After he pulled the dory up on the dark shore, Louis stole towards the Hontvet House. Since he had lived there, he knew it well: he knew the layout of the house, all the doors and windows. He even knew where the clan kept their axe leaning against the side of the house in the winter to break the ice and draw water from the well. His stealthy approach was broken, however, by the barking of the little dog Ringe, at which point he burst through the door and first attacked Karen. She called out that John was killing her—fueling speculation for generations of conspiracy theorists—and repeated John’s name until Maren pulled her away from him, wounded, but still alive. Then the murderer went back outside and found young Anethe, who stood frozen in her tracks in the snow after escaping the house through a window. Then, for the only time during the attacks, Anethe called the murderer “Louis” as he chopped her down with the axe and then went back to finish off Karen. During this time Maren, who never got a good look at the murderer, escaped through a window and ran with her dog all the way to the opposite end of the island. She hid behind a large rock on the southeast tip of the island all night long in nothing more than a nightgown. The murderer never found her, though his bloody footprints crisscrossed the island. He left the island in the last hours of the night, having found neither Maren nor the hundreds of dollars hidden between some sheets in the bottom of a ransacked drawer. There is evidence that he ate a meal at the table and washed the blood from his hands at the well before hurriedly leaving the island.
For us kayak tourists, it is getting late as well. We repack and leave the shelter of the cove and the harbor. As we float past the end of Star Island the waves begin to pick up again. The wind and the waves push us from behind. Without much effort we travel at over five miles per hour, and with a little more effort I speed up fast enough to catch a wave and surf along on it. But it’s nerve-wracking. The waves try to turn my kayak first to the right, then to the left as I try to compensate. If I let the wave turn my kayak broadside to the wave, it will be tough to keep from being capsized a long way from shore. So the next ninety minutes are filled with millions of small adjustments, paddle strokes and braces to keep us moving in a straight line. Ahead, details of the coastline come into view: the peak of Mount Agamenticus a few miles off to the north, and a host of rolling hills disappearing inland to the west beyond Durham and Dover.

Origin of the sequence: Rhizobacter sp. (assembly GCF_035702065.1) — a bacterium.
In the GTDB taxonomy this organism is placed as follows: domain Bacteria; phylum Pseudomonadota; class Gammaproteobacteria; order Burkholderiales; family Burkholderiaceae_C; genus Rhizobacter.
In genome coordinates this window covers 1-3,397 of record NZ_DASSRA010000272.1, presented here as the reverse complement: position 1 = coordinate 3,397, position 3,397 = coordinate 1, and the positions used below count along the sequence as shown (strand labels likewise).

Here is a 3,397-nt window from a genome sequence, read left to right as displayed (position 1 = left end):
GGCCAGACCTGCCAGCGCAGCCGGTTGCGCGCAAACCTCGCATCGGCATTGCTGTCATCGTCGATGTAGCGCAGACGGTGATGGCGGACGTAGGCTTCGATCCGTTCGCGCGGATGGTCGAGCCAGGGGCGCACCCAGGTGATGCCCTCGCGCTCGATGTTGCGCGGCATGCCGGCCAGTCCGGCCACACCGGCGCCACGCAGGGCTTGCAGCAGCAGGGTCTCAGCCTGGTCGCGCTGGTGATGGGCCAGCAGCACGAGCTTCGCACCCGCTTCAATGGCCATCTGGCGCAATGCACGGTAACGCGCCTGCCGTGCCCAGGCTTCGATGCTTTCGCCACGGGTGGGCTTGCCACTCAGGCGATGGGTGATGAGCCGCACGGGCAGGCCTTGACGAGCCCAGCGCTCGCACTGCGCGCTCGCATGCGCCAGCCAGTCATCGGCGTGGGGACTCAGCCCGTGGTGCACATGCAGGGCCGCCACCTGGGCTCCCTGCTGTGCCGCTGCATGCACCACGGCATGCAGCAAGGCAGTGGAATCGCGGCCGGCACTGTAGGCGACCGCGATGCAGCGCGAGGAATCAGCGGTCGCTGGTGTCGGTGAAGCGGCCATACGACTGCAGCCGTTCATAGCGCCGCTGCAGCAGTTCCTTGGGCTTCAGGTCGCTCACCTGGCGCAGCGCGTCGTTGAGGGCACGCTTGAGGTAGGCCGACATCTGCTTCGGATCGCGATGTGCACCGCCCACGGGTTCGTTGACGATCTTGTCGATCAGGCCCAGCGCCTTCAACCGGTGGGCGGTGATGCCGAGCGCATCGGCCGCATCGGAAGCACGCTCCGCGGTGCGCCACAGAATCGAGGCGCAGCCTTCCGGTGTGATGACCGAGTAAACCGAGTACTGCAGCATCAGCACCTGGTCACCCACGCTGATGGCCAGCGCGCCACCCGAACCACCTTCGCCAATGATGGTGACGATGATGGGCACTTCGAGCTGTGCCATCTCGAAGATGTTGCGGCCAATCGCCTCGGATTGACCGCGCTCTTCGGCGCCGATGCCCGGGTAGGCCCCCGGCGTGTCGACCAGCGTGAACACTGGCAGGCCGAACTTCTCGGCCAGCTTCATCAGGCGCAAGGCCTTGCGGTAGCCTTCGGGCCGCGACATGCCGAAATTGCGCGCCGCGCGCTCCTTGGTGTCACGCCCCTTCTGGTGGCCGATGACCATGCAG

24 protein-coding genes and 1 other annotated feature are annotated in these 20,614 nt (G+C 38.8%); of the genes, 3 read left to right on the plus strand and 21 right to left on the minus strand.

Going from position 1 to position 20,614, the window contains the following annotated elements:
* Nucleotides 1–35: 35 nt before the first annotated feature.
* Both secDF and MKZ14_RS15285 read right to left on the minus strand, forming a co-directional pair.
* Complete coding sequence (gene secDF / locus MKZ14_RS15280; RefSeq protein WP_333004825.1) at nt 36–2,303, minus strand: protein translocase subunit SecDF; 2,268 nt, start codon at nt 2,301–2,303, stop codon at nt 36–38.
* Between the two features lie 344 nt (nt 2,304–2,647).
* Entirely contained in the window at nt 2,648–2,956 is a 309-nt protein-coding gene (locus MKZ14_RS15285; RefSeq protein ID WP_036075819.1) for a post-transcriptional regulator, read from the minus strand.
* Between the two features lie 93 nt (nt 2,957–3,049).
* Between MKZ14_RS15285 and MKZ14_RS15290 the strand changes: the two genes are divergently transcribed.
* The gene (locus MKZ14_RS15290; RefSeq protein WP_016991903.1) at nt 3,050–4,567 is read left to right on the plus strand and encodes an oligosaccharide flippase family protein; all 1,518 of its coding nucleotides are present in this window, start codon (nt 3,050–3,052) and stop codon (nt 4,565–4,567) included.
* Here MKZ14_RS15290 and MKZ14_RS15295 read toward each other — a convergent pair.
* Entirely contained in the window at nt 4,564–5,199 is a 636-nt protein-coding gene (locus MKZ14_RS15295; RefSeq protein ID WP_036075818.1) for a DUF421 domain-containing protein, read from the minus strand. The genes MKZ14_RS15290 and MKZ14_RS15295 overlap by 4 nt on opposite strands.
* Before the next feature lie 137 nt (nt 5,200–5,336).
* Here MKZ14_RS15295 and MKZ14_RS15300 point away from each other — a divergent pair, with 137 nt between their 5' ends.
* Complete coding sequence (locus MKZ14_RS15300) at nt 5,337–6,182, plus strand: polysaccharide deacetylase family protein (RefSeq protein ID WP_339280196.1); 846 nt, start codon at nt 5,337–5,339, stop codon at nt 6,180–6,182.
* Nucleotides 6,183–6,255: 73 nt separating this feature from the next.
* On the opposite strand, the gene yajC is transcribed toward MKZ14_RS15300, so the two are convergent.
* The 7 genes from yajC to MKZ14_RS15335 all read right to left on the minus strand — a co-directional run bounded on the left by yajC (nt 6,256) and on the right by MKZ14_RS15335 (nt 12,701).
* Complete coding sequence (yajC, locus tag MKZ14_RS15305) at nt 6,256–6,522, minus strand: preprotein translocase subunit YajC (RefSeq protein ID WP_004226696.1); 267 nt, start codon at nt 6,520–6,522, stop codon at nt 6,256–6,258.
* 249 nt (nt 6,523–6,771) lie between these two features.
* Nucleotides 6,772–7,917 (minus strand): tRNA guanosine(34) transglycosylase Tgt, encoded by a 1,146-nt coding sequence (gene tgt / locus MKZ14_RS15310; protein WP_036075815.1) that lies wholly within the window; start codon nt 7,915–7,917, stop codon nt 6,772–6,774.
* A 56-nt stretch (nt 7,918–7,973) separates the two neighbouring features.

I cannot know what Wagner’s trip back from the isles was like. Wasting too much time on Smuttynose searching for Maren, he was racing the rising sun, and the sky was probably already showing the first hint of light as he left the island. He came ashore at Newcastle with the sky already rosy and light. He tried to shove the stolen dory out to sea, but the surging tide brought it back to shore at Jaffrey’s Point, where it was found a few hours later. He walked the last mile or two through Newcastle and over the bridges to Portsmouth, where he was seen by more than one person who testified against him in his trial. He returned to his boarding house well after dawn and concocted a story about having a drink in a pub and sleeping it off on a bench overnight. Later, in his trial, there was no one who could corroborate any part of this story. Then he disappeared on a train to Boston, where he was found the next evening, minus his beard, but with a few dollars and the incriminating button belonging to Karen. Along with Appledore Island, Smuttynose sits on the Maine side of the state boundary line running down the center of the islands’ harbor. As a result, Louis was tried in York, Maine, where he was convicted. On July 25, 1875 he was hanged: the last man ever executed in Maine.